On today's show, Adrian and Ethan discuss the importance of getting girls interested in STEM.
As STEM (Science, Technology, Engineering & Mathematics) becomes more important in our interconnected global society, it is becoming more important that educators find ways to encourage girls to participate in these fields.
Women make up only 28% of the workforce in science, technology, engineering and math (STEM), and men vastly outnumber women majoring in most STEM fields in college. The gender gaps are particularly high in some of the fastest-growing and highest-paid jobs of the future, like computer science and engineering.
A new study suggests that the disparity might be getting its start in elementary school classrooms. The myth of the math brain is one of the most self-destructive ideas in American education. Many girls lose confidence in math by third grade. Boys, on the other hand, are more likely to say they are strong in math by 2nd grade, before any performance differences are evident.
It's much easier for girls to imagine a career in STEM subjects if they see successful examples. Women’s contributions to history often gets overlooked in textbooks. It’s easy to think the whole world was built by men. That’s obviously not true. There have been many talented female scientists, engineers, and innovators who changed the world for the better.
We can always count on kids to see the issues and set out to make a difference. This ties in nicely to this week’s discussion…
1. High School Student Emily Liu Inspires Girls to Get Involved in STEM Activities
Emily Liu, a high school student in Wayzata, Minnesota became more acutely aware of the gender gap in STEM after participating in several STEM extracurriculars like science bowl, USA Biology Olympiad, and quiz bowl. At her high school, only 2 out of 15 students selected for the 2020 science bowl regional teams were females.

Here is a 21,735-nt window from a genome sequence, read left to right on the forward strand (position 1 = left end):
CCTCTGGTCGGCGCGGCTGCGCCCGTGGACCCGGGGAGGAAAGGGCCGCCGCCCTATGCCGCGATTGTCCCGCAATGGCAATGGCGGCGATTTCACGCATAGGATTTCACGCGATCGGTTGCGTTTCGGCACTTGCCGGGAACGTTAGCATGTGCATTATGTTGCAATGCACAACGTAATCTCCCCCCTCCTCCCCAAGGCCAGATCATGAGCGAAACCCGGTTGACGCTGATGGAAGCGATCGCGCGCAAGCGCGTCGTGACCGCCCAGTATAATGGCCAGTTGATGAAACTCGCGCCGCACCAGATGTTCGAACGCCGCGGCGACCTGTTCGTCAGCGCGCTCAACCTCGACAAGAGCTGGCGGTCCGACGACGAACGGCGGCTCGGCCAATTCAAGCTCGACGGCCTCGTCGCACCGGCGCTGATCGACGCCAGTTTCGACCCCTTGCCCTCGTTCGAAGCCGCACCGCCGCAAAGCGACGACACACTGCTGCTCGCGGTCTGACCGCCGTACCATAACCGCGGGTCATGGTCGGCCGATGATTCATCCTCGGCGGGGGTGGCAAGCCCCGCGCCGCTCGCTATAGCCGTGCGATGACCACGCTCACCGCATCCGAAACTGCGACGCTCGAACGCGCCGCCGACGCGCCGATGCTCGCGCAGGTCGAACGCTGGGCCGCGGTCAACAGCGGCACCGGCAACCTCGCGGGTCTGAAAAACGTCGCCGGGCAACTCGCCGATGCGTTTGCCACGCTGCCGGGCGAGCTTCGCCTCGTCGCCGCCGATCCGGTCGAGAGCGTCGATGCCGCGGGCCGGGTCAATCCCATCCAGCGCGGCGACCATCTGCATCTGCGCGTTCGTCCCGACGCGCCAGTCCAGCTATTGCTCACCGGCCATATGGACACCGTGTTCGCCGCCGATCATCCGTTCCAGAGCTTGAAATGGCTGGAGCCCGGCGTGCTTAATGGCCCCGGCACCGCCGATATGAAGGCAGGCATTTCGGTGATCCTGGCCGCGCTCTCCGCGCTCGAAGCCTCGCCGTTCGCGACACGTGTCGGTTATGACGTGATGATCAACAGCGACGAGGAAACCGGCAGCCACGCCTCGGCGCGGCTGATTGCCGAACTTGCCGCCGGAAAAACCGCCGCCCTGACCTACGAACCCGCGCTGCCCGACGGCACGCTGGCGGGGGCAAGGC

After seeing the gender gap in several STEM extracurriculars, she was inspired to give girls younger than herself a head start in the STEM field. Last spring, she texted a few of her friends and offered to teach a human anatomy class.
It started with eight students. Now, there are more than 150 people participating across 21 states.
Emily launched the program Science Accelerates Girls’ Excellence (SAGE) in June 2020 to build girls’ confidence. It offers free, online classes to middle schoolers. Its mission is to promote the STEM education of girls, to encourage their pursuit of higher achievements and to build confidence.
2. 16-Year-Old Taylor Richardson Raises Over $250,000 for Girls in STEM
Taylor Denise Richardson, also known as Astronaut StarBright, is 16-years-old and attends The Bolles School in Jacksonville, FL. She is an aspiring scientist, engineer, and an astronaut. She is an advocate, activist, speaker, and philanthropist.
Taylor is on a mission to inspire more girls of color into STEM and has successfully raised over $250,000 for STEM-related causes through her crowdfunding campaigns.
She is not only known as the girl who wants to bring other girls to the STEM table but also for her literacy efforts to ensure all kids have books to read. To date Taylor has read to over 1,000 kids and collected over 10,000 books. Through her book drives entitled "Taylor's Take Flight with a Book" she hopes that every kid in Jacksonville will have books to allow them to take flight towards their own dreams and aspirations.